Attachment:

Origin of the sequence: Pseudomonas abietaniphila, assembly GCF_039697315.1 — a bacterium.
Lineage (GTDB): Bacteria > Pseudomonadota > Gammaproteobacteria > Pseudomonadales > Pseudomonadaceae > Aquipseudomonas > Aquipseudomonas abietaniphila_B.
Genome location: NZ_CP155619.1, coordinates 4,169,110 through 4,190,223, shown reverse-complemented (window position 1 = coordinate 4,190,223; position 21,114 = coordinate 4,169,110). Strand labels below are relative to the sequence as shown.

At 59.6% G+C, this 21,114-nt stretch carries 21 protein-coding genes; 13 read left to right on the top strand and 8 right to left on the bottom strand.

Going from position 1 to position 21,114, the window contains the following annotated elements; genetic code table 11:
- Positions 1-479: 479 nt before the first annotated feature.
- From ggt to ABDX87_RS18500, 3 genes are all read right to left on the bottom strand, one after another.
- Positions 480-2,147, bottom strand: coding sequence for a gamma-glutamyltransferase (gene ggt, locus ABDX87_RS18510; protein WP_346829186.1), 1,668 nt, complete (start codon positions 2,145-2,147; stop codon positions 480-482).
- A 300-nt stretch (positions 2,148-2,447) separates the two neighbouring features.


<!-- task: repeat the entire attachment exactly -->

Origin of the sequence: Pseudomonas abietaniphila, assembly GCF_039697315.1 — a bacterium.
Lineage (GTDB): Bacteria > Pseudomonadota > Gammaproteobacteria > Pseudomonadales > Pseudomonadaceae > Aquipseudomonas > Aquipseudomonas abietaniphila_B.
Genome location: NZ_CP155619.1, coordinates 4,169,110 through 4,190,223, shown reverse-complemented (window position 1 = coordinate 4,190,223; position 21,114 = coordinate 4,169,110). Strand labels below are relative to the sequence as shown.

At 59.6% G+C, this 21,114-nt stretch carries 21 protein-coding genes; 13 read left to right on the top strand and 8 right to left on the bottom strand.

Going from position 1 to position 21,114, the window contains the following annotated elements; genetic code table 11:
- Positions 1-479: 479 nt before the first annotated feature.
- From ggt to ABDX87_RS18500, 3 genes are all read right to left on the bottom strand, one after another.
- Positions 480-2,147, bottom strand: coding sequence for a gamma-glutamyltransferase (gene ggt, locus ABDX87_RS18510; protein WP_346829186.1), 1,668 nt, complete (start codon positions 2,145-2,147; stop codon positions 480-482).
- A 300-nt stretch (positions 2,148-2,447) separates the two neighbouring features.